Larry Foote's departure from the Steelers either was one smart move on his part or merely a gamble with his own money that he can carve out a better situation for himself in the NFL.
Either way, it's a case of a player believing in himself to the extent he was willing to leave a team that has a chance of delivering him a third Super Bowl ring to join one that may not return to its winning ways until he's ready to retire.
Foote gets to play middle linebacker in the 4-3 defense in his hometown of Detroit. He signed a one-year contract, which is all he had left on his deal with the Steelers anyway. If Foote does well, he'll be a free agent going on 30 in one year; if not, he'll find a job somewhere at least as a backup, which is what he believed he would become with the Steelers anyway.
So, the only thing he's losing is money, and there's no guarantee he would have been paid the $2,885,000 salary called for in his Steelers contract this year. Although the Steelers have a good record of releasing veterans early -- or ask them to take a paycut -- if they know they need to save a hefty salary, Foote's case might have been different.
The Steelers were not going to sign Foote to a long-term contract extension because of Lawrence Timmons. When they drafted Timmons in the first round in 2007, they said he was an outside linebacker. In 2008, however, they placed him behind Foote at the inside "mack" position.
At this time last year, Foote said it was a fait accompli that Timmons would take over his spot, calling it "political." That did not happen. Foote started for his fifth consecutive season, and Timmons played in the nickel.
Foote cited this as another reason for leaving the Steelers, that he was turned into a two-down player. But he only played on passing downs during his pro career when James Farrior was injured, which was rarely.
The problem for Foote is that his buddy, Farrior, has not slowed down. Farrior is 34, and Foote will be 29 in June. Timmons' qualities seem to fit Farrior's position -- involved in more drops and pass defense rather than merely being a run-stopper -- more than Foote's. It seemed logical that when the Steelers placed Timmons inside, ultimately he would take over for Farrior, not Foote.
Perhaps, Foote read the tea leaves wrong, as well. It might have been the Steelers' intention to do just that in 2010, to replace Farrior with Timmons. Farrior signed his third contract with the Steelers in 2008, a five-year deal worth $18.25 million. He will have earned almost $10 million of that through 2009 with close to $3 million for 2010.
It's possible the Steelers hoped to keep their options open by keeping Foote this season. That way, they could judge how Farrior held up and whether to re-sign Foote after 2009 or stick with Farrior.
They still might have that option open because Foote will become a free agent after his one-year deal with the Lions expires.
It's also possible that the Steelers wanted to see how things went in training camp and then either ask Foote to take a paycut or release him. It's not usually how they operate, though.
They released Joey Porter early in 2007, but he was due a huge roster bonus that March, so that was practical on their part. Foote did not have such a bonus coming his way.
But Foote took the initiative and forced their hand. It would not have looked good to the rest of their locker room had they kept Foote on the roster, then released him in August.
Foote may have been a luxury they could not afford, but they had a perfect setup with him and Timmons last season. Also, Timmons could play outside if James Harrison or LaMarr Woodley were injured. Now, he will start and perhaps play every down except when they go to the dime defense.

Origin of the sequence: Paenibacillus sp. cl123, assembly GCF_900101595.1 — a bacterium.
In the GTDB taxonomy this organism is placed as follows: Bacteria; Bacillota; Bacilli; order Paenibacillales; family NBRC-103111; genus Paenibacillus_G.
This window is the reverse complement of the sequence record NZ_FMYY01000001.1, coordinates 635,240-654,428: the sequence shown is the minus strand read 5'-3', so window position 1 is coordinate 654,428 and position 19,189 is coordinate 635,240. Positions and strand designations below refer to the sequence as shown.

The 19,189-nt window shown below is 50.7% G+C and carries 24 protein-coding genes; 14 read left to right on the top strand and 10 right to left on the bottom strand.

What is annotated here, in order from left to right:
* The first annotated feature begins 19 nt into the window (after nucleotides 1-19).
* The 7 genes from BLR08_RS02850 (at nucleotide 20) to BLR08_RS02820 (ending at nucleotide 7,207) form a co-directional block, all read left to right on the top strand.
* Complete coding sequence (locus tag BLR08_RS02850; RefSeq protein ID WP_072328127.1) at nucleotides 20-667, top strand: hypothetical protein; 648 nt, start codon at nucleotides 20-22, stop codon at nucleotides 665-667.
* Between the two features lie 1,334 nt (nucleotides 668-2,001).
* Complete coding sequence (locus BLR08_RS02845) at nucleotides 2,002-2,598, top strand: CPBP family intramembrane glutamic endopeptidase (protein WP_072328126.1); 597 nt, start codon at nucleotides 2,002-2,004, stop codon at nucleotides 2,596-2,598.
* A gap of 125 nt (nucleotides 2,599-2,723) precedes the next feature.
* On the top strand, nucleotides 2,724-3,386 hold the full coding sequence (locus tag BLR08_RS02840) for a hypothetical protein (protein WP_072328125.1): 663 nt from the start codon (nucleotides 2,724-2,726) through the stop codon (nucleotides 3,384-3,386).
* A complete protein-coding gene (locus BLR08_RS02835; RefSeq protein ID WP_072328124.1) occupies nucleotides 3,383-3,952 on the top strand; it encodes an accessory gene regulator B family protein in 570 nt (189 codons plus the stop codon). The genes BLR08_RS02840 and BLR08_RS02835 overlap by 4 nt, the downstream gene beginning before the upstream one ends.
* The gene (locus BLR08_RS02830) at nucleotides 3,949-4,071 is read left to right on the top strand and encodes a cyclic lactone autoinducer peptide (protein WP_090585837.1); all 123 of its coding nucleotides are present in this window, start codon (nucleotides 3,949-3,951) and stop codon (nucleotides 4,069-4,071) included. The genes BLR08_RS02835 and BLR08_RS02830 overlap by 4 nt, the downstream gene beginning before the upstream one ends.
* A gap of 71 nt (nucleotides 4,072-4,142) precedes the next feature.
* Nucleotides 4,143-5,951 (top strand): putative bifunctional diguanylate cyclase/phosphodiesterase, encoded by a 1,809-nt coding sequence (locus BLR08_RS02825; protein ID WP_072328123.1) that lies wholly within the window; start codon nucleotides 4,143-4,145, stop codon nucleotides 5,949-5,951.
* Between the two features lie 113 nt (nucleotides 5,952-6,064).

What they do not know is if Timmons can hold up playing every down inside as did Foote, who did not miss a start in five seasons. And they also do not know if he will be as successful in that run-stopping role.
But those are decisions NFL teams must make every year in the salary-cap era.
With the money and the salary-cap room the Steelers saved by releasing Foote added to the savings from Hines Ward's new deal, the Steelers should be armed to negotiate some contract extensions with select players entering their final year.
They have many from whom to choose, including Casey Hampton, Brett Keisel, Ryan Clark, Willie Parker, Heath Miller, Jeff Reed, Max Starks, Willie Colon and Justin Hartwig.
They had been negotiating only with Starks, mainly so they can get a lower cap figure than the nearly $8.9 million he will count as their franchise player this year without one. That will be a tough sell because it's already guaranteed and the signing bonus on a new deal would have to be enormous.
So, who should be their next priorities?
Miller would have to be high among them. He's irreplaceable for what he brings to the Steelers' offense, a combination of good blocker and receiver. If they do not sign him, he would be in his prime and could be attractive to a team that would use him more as a target in the passing game, and thereby also make him more of a Pro Bowl candidate.
If the Steelers do not sign Miller and there is no new collective bargaining agreement, Miller will not be an unrestricted free agent but a restricted free agent, and the Steelers could maintain their rights to him.
If there is an uncapped year in 2010, players need to be in the league six years and not four to become a UFA. Many of the players are not aware of that, including Miller.
"Oh, really?" Miller said. "No, I didn't know that."
Keisel, Clark, Parker, Hampton, Reed, Starks and Hartwig all would be UFAs. Colon also would be, like Miller, an RFA if there is no new CBA.
An interesting note on Hampton: His salary in 2009 will be much less than that of 2008. He earned $3.8 million in 2008 and will make $3,075,000 this season as negotiated in the contract extension he signed in 2007.
Ed Bouchette can be reached at firstname.lastname@example.org .